In the case of humans and culture (yours, your reader's, your editor's), the carrier wave is our ambient culture's values. Our philosophy.

The USA is an amalgam of dozens of disparate and often conflicting cultural heritages, which is one reason some of our artistic products such as films do well in other countries. Most individuals in the USA partake of several conflicting philosophies. It's a wonder we're even a little bit functional!

The writer is a performing artist who selectively recreates the reader's reality (which is the carrier wave that connects writer and reader).

Your philosophy (you have one even if you don't know it) shapes what you "see" as reality. No two of us see the same reality. We filter whatever objective reality may be out there into a shape and color that fits our philosophy.

Philosophy comes first. Emotions are shaped by philosophy. Actions are powered by emotion. Results proceed to manifest - and this is the spooky part - to express in concrete, everyday reality, the exact philosophy the subconscious holds as that philosophy flows down through the lower 3 levels. The universe is all of one piece.

In previous posts here, I showed you how that works with the level of Actions and Material results, in the 20 posts on the Tarot.

http://aliendjinnromances.blogspot.com/2007/10/10-swords-your-chickens-come-home-to.html -- has an index of the previous posts

The levels of Philosophy and Emotion, Wands and Cups, are covered in two as yet unpublished volumes, but I'm hoping to have those available soon. Delays keep happening.

The artist selects carefully among all the bits of philosophy that she knows, to highlight and explicate those bits of philosophy that the writer, editor, reviewer and reader have in common. That's why a writer must know more philosophy than almost any other profession, philosophers included.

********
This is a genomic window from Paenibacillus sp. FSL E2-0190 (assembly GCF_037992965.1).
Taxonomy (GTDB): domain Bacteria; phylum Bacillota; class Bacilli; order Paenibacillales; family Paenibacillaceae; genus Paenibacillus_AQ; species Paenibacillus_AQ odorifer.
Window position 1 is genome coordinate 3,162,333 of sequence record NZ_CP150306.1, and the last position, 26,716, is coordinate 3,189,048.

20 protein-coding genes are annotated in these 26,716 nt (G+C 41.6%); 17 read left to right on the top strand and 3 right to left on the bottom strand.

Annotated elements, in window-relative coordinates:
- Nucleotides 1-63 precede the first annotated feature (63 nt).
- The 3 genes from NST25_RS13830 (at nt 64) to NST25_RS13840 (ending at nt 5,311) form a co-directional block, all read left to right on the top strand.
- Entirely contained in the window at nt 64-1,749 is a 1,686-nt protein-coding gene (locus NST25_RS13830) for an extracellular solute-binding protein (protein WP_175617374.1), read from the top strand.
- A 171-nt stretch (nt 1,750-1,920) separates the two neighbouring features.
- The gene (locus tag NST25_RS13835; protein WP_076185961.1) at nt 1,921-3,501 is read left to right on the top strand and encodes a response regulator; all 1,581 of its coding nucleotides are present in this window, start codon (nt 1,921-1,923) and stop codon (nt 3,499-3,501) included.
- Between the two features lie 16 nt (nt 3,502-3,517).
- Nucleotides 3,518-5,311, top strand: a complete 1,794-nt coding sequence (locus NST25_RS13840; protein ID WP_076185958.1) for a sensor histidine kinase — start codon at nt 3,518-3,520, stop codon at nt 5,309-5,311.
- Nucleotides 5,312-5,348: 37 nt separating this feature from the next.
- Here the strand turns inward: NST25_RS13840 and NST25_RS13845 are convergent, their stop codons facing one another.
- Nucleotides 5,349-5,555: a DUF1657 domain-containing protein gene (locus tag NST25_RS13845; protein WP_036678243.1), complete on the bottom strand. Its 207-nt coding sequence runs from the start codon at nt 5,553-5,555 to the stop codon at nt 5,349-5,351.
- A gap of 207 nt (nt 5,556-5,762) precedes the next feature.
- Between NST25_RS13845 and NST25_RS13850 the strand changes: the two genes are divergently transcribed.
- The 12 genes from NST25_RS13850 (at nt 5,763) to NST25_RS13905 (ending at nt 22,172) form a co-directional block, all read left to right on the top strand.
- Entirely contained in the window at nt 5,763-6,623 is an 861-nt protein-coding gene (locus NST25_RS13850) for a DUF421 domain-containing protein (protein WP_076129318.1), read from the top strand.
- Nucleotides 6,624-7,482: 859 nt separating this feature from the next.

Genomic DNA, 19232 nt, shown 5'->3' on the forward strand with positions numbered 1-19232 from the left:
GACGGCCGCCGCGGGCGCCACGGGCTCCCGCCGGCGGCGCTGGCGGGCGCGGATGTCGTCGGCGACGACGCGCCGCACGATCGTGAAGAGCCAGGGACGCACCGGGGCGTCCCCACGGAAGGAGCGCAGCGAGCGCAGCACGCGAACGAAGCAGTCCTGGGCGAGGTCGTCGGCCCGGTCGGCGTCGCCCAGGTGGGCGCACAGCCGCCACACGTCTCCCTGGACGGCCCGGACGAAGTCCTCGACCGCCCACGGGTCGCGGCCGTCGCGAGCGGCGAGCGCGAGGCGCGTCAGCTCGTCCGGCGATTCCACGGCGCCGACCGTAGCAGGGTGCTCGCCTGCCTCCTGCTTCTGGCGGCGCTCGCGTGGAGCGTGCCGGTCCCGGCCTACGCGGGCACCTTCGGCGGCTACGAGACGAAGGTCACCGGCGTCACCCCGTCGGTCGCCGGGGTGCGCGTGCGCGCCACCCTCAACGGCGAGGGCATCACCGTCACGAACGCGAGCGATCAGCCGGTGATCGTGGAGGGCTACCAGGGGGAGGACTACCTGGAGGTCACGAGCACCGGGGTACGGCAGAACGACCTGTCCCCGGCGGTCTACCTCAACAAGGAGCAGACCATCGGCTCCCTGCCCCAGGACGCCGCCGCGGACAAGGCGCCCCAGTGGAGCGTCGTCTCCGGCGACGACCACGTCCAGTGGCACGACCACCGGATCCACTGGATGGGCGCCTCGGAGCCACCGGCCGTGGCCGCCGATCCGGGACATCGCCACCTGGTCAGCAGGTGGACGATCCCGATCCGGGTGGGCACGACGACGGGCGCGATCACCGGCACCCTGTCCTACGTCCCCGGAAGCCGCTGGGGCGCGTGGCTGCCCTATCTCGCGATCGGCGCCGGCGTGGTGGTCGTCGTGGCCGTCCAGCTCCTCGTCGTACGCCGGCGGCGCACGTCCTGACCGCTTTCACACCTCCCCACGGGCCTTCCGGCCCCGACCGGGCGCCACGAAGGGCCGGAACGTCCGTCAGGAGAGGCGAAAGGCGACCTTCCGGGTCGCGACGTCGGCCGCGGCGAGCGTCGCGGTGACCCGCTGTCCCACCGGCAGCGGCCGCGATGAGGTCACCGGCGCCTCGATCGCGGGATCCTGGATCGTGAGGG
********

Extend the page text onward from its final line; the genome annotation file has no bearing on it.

To create the bonding force between two characters, a romance writer selects bits of reality and leaves out other bits, to bring a picture, an image, a pattern to the foreground, a pattern the reader (and editor) will recognize only subconsciously.

When a reader recognizes some pattern in a story subconsciously, they "buy into" the premise of the fiction (believe six impossible things before breakfast). The World the writer has Built becomes real to the reader even if it mostly doesn't resemble their ambient reality.

The congruence between the reader's perceived ambient reality and the fictional built world becomes the CARRIER WAVE, the philosophical juncture between the subconscious of the writer and the subconscious of the reader.


The question, "What does she see in him" becomes utterly meaningless.

What she is consciously aware of, uses as an excuse, or rationalizes about him is NOT the source of the attraction, and satisfying that rationalization would produce no more pleasure than satisfying any other neurotic need ever does.

Neurotic need: take for example someone whose neurotic need is to be rich. Goes to school, gets degrees, works hard, workaholic trait busts up the family, gets HUGE fortune amassed, commits suicide leaving a note about misery. (notice that I told a story here in PLOT OUTLINE form)

A neurotic need is one that can't be satisfied by the apparent target of that need.

"What she sees in him" is that kind of illusion or twist. No amount of "him" will satisfy her need for him.

That's how it is in the real world. Our subconscious, true needs, bind us to each other, not our conscious rationalized needs (which often drive us apart - hey, guys, CONFLICT IS THE ESSENCE OF STORY).

Depict that subconscious binding force via your selective recreation of reality, i.e. worldbuilding, in your fiction, and your characters walk off the page into your readers' dreams.

Trying to answer the question "What does she see in him" creates what Hollywood calls "on the nose" dialogue and plotting. It just fails to communicate, or amuse, or to mean anything because it says what it means rather than placing the real meaning in subtext.

"On the nose" dialogue gets instant rejection in Hollywood. "On the nose" plotting gets instant rejection in Manhattan.

So "What does she see in him" becomes a totally new question. You should restate it for yourself, because your restatement may not be mine, and the stating is an artform in itself.

But mine is, "What subconscious element binds writer, reader, editor, reviewer, and CHARACTER together? What is the carrier wave?"

The carrier wave will be found in the philosophy.

Once you've sorted the carrier wave out of the background noise of our ambient culture, you can use it to carry your information (emotion is information). Then you will have the tone or wavelength that becomes your THEME.

How do you find themes? How do you figure out what themes will work for this or that story, plot or drama?

This subject is a big, amorphous mass of sticky stuff. How can you train your subconscious to sort through it all and find ART you can use to convey your ideas?

Remember, readers live in a big amorphous mass of sticky stuff that doesn't make any sense to them. They read novels to be shown patterns which they can later see hidden in the stuff of life. That's what artists do, find and display patterns that art consumers won't discover on their own.